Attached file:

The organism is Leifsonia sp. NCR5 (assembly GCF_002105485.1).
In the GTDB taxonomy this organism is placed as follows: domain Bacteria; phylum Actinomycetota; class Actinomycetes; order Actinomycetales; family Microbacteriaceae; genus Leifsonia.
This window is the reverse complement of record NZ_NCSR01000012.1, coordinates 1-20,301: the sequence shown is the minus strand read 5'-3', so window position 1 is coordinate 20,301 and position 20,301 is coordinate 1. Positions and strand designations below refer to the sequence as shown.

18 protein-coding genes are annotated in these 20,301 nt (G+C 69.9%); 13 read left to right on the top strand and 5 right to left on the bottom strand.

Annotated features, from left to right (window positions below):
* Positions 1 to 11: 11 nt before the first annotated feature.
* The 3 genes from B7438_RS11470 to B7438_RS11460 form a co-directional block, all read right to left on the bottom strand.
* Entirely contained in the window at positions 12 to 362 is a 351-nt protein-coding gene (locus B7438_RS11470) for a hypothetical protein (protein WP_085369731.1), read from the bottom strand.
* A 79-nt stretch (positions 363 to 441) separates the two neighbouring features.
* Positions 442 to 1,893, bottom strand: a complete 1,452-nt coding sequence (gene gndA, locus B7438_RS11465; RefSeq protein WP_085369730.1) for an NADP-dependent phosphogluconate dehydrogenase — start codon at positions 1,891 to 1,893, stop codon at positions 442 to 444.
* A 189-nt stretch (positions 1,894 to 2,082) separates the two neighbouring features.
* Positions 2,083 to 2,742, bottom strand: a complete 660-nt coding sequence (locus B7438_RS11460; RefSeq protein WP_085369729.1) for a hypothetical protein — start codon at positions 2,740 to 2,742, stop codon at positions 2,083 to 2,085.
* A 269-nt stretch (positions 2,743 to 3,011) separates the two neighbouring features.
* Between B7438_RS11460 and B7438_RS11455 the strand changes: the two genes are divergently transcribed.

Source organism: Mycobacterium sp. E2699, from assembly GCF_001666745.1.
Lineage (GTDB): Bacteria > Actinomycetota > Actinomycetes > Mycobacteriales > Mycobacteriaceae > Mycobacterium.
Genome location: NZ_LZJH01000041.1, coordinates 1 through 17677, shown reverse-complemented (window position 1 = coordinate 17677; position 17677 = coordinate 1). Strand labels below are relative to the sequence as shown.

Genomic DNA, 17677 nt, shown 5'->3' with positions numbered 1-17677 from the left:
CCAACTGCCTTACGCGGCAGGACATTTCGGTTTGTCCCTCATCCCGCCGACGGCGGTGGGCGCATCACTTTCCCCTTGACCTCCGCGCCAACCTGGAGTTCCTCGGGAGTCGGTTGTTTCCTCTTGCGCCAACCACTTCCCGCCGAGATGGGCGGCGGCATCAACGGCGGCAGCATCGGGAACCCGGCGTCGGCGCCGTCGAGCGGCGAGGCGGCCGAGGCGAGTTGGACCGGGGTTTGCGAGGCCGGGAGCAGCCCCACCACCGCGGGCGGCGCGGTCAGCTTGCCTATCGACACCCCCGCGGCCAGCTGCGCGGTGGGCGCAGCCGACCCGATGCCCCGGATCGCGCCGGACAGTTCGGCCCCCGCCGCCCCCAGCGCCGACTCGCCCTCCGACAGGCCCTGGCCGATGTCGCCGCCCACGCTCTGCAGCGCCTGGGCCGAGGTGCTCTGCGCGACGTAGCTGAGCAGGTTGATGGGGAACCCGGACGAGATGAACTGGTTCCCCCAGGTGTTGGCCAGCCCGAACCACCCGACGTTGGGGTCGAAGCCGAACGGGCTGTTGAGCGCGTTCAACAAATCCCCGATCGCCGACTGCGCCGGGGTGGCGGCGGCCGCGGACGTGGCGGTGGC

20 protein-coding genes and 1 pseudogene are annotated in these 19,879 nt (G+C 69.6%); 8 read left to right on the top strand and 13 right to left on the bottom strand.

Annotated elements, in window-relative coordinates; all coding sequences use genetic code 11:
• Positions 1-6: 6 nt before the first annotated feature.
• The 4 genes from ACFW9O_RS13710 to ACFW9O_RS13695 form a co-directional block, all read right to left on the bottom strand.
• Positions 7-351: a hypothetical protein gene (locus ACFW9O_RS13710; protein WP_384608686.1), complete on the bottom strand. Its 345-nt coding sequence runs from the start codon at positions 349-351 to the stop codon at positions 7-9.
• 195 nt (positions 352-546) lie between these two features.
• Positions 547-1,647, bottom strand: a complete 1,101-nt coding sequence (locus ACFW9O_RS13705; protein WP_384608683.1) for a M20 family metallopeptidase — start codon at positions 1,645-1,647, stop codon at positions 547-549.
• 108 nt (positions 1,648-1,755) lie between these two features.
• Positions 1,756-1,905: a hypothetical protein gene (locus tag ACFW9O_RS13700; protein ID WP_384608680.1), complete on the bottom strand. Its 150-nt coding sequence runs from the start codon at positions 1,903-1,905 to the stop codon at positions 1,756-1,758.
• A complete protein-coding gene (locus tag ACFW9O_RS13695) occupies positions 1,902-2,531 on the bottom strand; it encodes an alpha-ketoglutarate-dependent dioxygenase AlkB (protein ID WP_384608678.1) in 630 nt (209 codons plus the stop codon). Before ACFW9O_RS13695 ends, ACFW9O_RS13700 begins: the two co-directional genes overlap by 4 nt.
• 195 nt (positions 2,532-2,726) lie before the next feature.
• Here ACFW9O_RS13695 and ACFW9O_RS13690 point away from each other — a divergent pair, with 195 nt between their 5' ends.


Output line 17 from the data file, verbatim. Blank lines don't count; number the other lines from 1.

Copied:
Genome location: NZ_LZJH01000041.1, coordinates 1 through 17677, shown reverse-complemented (window position 1 = coordinate 17677; position 17677 = coordinate 1). Strand labels below are relative to the sequence as shown.